Dumbo the Flying Elephant is an aerial carousel-style ride that may be found in Fantasyland at six Disney parks worldwide. It is inspired by the 1941 film Dumbo. The original ride debuted on August 16, 1955, at Disneyland. The four other variants of the attraction debuted on opening day at their respective parks. It is the only attraction found at all six Disney castle parks throughout the world.
One elephant from the attraction is in the Smithsonian National Museum of American History in Washington, D.C., where it was donated in 2005 to commemorate Disneyland’s 50th anniversary.
The attraction’s original concept included ten ride vehicles meant to symbolize not the “one and only” Dumbo, but the alcohol-induced “pink elephants” scene from the film. Arrow Development created the display at Disneyland.
The coaster was supposed to be one of Disneyland’s opening-day attractions, but it debuted a month later, due to poor prototypes.
The hub of the original Dumbo ride was missing the ball with the Timothy Mouse figure for the first two years. In addition, the original Dumbos had movable ears that were designed to flap but did not due to a variety of technical issues. (However, an original Dumbo vehicle with flapping ears was featured in a scene during the first-season opening song to Wednesday’s “Anything Can Happen Day” of the original Mickey Mouse Club series.) As a result, the ears stayed immovable until around 1963 or 1964, when new Dumbos were given castings with no hinges for movement. In addition, the new vehicles had eyes with large black pupils rather than little black pupils with blue irises. This remained until 1998, when it was replaced with the previous blue-iris design.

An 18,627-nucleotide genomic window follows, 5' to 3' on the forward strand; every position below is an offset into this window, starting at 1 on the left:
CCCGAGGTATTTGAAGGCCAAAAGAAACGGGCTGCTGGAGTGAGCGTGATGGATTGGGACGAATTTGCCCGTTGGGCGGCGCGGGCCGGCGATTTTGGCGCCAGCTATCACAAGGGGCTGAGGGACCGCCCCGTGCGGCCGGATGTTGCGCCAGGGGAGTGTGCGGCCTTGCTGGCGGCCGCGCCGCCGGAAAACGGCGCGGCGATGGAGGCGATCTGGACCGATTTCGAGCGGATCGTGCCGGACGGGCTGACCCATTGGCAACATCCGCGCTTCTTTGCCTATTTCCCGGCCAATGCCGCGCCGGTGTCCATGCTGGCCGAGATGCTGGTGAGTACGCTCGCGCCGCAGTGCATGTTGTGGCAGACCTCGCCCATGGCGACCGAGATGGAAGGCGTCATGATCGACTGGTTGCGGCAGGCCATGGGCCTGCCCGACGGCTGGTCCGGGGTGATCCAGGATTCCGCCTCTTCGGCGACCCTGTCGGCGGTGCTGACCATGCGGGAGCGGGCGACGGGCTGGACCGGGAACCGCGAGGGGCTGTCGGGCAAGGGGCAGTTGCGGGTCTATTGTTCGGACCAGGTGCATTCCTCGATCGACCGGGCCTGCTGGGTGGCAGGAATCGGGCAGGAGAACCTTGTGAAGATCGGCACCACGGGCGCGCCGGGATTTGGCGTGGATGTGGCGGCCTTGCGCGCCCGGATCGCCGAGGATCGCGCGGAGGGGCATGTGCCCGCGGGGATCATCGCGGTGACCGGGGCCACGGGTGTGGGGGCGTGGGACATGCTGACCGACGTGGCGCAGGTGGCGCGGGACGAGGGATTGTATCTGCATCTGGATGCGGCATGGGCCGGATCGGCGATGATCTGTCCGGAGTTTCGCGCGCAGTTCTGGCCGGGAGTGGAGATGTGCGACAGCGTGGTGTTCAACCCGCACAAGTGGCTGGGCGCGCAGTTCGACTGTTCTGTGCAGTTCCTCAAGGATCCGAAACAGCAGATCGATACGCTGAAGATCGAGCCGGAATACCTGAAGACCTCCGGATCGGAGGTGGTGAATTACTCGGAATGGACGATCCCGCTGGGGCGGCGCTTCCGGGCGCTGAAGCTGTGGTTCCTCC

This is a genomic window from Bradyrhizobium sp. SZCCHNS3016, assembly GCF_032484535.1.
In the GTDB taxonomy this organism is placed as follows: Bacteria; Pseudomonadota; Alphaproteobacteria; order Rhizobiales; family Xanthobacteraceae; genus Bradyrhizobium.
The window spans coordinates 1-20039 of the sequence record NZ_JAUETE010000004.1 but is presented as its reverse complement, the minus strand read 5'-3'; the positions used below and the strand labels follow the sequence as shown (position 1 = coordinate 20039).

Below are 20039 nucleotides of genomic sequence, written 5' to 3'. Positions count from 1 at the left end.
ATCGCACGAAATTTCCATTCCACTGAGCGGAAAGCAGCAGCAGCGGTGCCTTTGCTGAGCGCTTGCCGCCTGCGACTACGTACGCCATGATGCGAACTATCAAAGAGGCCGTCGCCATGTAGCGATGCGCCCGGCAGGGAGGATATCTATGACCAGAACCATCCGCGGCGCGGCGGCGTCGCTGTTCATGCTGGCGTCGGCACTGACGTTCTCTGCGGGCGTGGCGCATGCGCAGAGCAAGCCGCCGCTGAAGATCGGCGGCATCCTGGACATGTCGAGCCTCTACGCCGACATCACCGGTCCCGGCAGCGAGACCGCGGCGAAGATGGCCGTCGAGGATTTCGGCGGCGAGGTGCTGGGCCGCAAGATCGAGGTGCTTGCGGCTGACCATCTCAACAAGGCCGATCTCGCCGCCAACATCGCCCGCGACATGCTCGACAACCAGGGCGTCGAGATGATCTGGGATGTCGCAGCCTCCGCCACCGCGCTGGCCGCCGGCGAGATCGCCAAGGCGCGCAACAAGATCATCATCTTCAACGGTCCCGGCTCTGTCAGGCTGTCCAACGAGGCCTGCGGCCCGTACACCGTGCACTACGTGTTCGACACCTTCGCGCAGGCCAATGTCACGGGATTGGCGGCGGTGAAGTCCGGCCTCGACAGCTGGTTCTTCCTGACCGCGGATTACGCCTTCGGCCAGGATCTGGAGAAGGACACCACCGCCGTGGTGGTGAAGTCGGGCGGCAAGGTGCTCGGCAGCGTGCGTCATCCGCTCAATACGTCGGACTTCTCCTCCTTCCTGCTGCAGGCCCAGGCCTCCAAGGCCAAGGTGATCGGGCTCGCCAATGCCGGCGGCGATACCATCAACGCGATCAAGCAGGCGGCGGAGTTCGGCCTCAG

Former US President Harry S. Truman graciously denied a ride on Dumbo the Flying Elephant during his 1957 visit to Disneyland because the elephant is a Republican icon.
The attraction was supposed to be extended and renamed “Dumbo’s Circusland” during the 1970s and was included in “Disneyland Presents a Preview of Coming Attractions,” but it was cancelled. Around April 1978, the ride’s center was somewhat redesigned, and the elephants’ apparel was changed to a matched pale 3-color palette.
The ride was relocated to where Skull Rock used to be as part of Fantasyland’s big makeover in 1983, allowing Dumbo’s previous position to serve as a shortcut to Frontierland. Although 10 elephants were still utilized and Timothy still handled the whip, it was fully redesigned with a kinetic toymaker-like design. The top Disney imagineer, Tony Baxter, even stated in a featurette of the ride, which was presented on the DVD release of the film’s 70th anniversary, that the new ride looked like one of Geppetto’s creations.
After an incident in which a bracket support broke, the attraction was renovated in 1990 with the 16 rainbow-colored vehicles (and Timothy’s magic feather) originally scheduled for installation at Disneyland Paris. For the third time, the elephants’ apparel was modified to a full 8-color rainbow palette.
One of the original ride vehicles sold for $16,000 during the 1992 Disneyana convention. One of Disneyland’s Dumbos, like other remaining 1955 attractions, was painted gold in 2005 to commemorate the park’s 50th anniversary. Timothy’s magical feather was replaced by the whip at the same time.
A circa 1915 band organ provides periodic background music for the ride at Disneyland. Because this powerful instrument may be heard from a mile away, it is rarely used.
The ride’s line was increased in 2018 and is now shaded by additional structures. Additionally, riders are now paired with certain Dumbo elephants. The line is now fully wheelchair accessible.
Next Point of Interest: Snow White’s Enchanted Wish